Horowitz hailed the gymnasts' testimony and persistence, saying their "pursuit of accountability" will "improve our institutions ultimately and will help ensure federal law enforcement responds in an appropriate and timely way to reports of sexual abuse in the future."
Horowitz's investigation was spurred by allegations that the FBI failed to promptly address complaints made in 2015 against Nassar. USA Gymnastics had conducted its own internal investigation and then the organization's then-president, Stephen Penny, reported the allegations to the FBI's field office in Indianapolis. But it took months before the bureau opened a formal investigation.
At least 40 girls and women said they were molested over a 14-month period while the FBI was aware of other sexual abuse allegations involving Nassar. Officials at USA Gymnastics also contacted FBI officials in Los Angeles in May 2016 after eight months of inactivity from agents in Indianapolis.
The inspector general’s office found that “despite the extraordinarily serious nature” of the claims against Nassar, FBI officials in Indianapolis did not respond with the “utmost seriousness and urgency that the allegations deserved and required.”
When they did respond, the report said, FBI officials made “numerous and fundamental errors” and also violated bureau policies. Among the missteps was a failure to conduct any investigative activity until more than a month after a meeting with USA Gymnastics. Agents interviewed by phone one of three athletes, but never spoke with two other gymnasts despite being told they were available to meet.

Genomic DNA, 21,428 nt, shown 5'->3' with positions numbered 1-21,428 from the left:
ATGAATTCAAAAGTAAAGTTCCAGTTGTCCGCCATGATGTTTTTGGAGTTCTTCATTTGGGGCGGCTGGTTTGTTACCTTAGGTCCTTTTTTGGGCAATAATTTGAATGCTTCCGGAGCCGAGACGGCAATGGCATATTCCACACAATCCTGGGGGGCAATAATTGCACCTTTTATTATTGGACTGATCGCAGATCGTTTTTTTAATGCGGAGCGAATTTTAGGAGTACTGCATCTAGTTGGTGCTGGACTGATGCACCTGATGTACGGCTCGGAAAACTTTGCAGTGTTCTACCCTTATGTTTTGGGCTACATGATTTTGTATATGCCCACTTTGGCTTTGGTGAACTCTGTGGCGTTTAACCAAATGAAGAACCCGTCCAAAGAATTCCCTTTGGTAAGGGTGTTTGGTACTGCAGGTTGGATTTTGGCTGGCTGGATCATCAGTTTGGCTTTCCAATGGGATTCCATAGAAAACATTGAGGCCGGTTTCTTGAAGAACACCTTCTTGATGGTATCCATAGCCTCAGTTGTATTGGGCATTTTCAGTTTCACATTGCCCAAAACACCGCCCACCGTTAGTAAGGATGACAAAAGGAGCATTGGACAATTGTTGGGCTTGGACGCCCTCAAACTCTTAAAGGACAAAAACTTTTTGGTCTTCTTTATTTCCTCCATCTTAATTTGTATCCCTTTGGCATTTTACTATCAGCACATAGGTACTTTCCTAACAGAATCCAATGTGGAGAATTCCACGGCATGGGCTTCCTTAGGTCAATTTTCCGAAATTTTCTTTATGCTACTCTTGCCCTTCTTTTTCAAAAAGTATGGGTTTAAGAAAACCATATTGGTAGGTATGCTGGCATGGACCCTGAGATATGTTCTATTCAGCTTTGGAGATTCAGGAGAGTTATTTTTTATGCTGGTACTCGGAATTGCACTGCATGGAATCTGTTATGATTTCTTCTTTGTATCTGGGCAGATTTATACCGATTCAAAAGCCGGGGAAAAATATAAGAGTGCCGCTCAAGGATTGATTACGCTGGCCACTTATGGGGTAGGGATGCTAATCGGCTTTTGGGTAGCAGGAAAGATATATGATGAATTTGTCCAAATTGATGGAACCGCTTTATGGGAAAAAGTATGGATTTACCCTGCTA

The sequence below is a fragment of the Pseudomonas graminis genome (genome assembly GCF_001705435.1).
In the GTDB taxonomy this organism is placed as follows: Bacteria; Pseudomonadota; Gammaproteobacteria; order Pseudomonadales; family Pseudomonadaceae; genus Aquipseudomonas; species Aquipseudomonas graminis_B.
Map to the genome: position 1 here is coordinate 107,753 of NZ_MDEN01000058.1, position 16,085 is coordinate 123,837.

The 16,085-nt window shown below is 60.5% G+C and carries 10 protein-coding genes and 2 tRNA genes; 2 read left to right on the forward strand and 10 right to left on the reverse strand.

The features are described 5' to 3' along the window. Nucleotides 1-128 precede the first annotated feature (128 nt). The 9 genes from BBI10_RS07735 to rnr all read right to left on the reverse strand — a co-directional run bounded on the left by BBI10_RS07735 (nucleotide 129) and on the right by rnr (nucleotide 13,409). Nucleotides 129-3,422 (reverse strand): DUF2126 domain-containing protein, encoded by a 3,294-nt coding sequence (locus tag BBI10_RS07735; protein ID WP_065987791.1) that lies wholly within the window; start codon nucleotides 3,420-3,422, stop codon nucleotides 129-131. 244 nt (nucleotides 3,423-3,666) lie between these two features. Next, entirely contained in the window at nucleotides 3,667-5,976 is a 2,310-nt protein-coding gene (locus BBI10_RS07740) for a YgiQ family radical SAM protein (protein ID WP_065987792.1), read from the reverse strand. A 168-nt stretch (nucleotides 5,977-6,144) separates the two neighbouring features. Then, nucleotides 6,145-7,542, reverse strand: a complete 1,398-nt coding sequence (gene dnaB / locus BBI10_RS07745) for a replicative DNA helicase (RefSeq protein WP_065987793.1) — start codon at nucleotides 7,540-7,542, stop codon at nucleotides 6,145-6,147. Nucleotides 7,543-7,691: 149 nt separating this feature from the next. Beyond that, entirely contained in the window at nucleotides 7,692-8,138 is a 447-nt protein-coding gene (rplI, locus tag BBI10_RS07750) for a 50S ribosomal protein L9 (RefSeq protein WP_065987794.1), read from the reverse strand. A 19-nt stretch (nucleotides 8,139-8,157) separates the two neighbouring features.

The watchdog investigation also found that when the FBI's Indianapolis field office’s handling of the matter came under scrutiny, officials there did not take any responsibility for the missteps and gave incomplete and inaccurate information to internal FBI inquiries to make it look like they had been diligent in their investigation.
The FBI rebuked its own employees who failed to act in the case and said it “should not have happened.”
“The actions and inactions of certain FBI employees described in the Report are inexcusable and a discredit to this organization,” the agency said in a statement.
“The FBI has taken affirmative steps to ensure and has confirmed that those responsible for the misconduct and breach of trust no longer work FBI matters,” the statement said. “We will take all necessary steps to ensure that the failures of the employees outlined in the Report do not happen again.”
The inspector general interviewed an FBI supervisory special agent last September who said the original allegations reported by Penny and USA Gymnastics were “very vague” and who questioned Penny’s credibility, describing him as “kind of a snake oil salesman kind of guy.”
That special agent also told investigators that the Indianapolis field office didn’t appear to have jurisdiction to investigate because the alleged crimes did not take place in Indiana. That agent and an FBI supervisor in the office said they told Penny to contact local law enforcement — a claim contradicted by Penny and the chairman of the USA Gymnastics Board of Directors.
The FBI said the supervisory special agent “violated multiple policies” and that the agency took immediate action when it learned that the agent did not properly document the sexual abuse complaints, had mishandled evidence and failed to report abuse.
The report also detailed that while the FBI was investigating the Nassar allegations, the head of the FBI’s field office in Indianapolis, W. Jay Abbott, was talking to Penny about getting a job with the Olympic Committee. He applied for the job but didn’t get it and later retired from the FBI, the report said.
Abbott also lied to investigators from the inspector general’s office multiple times in an effort “to minimize errors” made by his office in handling the case, the report found.
Nassar was ultimately charged in 2016 with federal child pornography offenses and sexual abuse charges in Michigan.
He is now serving decades in prison after hundreds of girls and women said he sexually abused them under the guise of medical treatment when he worked for Michigan State and Indiana-based USA Gymnastics, which trains Olympians.
NBC's Danielle Abreu contributed to this report.